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5 key steps to turn your mobile visitors to customers

Google recognises that mobile websites have become every business owner’s must-have marketing tool, which is why the search giant is introducing an algorithm change on 21 April that will see smartphones and tablets drive the future of search rankings.

Companies without mobile friendly sites are now losing business - 5 key steps to turn your mobile visitors to customers

But in the race to meet Google’s new requirements business owners who make their websites responsive and mobile friendly without refreshing the layout of the content that appears on a smartphone are missing out on a golden opportunity to convert browsers into buyers.

Customers viewing your site on a mobile phone have different requirements to those looking up your business on a desktop PC or tablet. Most people searching on a mobile have an immediate need and, therefore, a desire to contact your brand immediately. That is why the most important element of your responsive mobile site is your Call to Action (CTA).

Having spent the last 12 months designing, testing and perfecting the mobile user experience, here are Art Division’s top 5 tips on how to make your CTA convert mobile site visitors to customers.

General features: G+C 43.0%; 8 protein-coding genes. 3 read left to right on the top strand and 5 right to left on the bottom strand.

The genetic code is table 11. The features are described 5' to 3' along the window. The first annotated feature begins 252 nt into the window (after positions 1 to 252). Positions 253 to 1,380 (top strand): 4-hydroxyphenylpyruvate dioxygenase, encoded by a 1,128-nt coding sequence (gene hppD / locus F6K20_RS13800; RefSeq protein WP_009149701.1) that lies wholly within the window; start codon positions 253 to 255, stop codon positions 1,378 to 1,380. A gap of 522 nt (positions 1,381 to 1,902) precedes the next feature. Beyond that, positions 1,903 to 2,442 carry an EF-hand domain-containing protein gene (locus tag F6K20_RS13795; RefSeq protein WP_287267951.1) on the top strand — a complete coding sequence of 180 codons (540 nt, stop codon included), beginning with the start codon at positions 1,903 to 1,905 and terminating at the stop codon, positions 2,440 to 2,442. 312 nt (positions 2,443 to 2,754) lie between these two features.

1. Respond to viewer behaviour

Users of mobile sites behave differently to customers viewing your content on a tablet or desktop PC. There are several ways to learn what people actually do when they visit your website on a mobile phone, but the one we find most valuable is using heat map technology to compare the areas of a page that visitors most frequently scan when viewed on a smartphone, tablet and desktop PC. Here is what we have observed by using heat map tests for some of our clients’ sites:

  • For one client, mobile users were less likely to navigate away from the page they first come across via search, and were happy to absorb the experience the page served them. However, visitors coming to the client’s site via a desktop or tablet engaged with their navigation and moved around the site, exploring the range of content on offer. If you find the same behaviour, ensure you have more than one call to action throughout the page, not just at the top.
  • For a different client, the heat maps revealed that most people would click on the phone number or complete the price enquiry form. If this happens on your site, ensure your CTAs are at the very top of the page and is easy to fill in.

Your CTA is the signpost that directs visitors to your website along the route to conversion. Some businesses want site visitors to submit a sales enquiry, others want visitors to make a purchase, while booking an appointment is another sign of success.

Once you gain a clear picture of the elements of your mobile site that users focus on, you will be in a position to place your CTA where it will attract most clicks.

2. Answer the mobile user’s needs

What do visitors want to gain from visiting your mobile site? Estate agents, for example, have four different types of visitors – buyers, vendors, tenants and landlords. They need to be directed to different pages on a property specialist’s site that should then contain CTAs specific to their needs.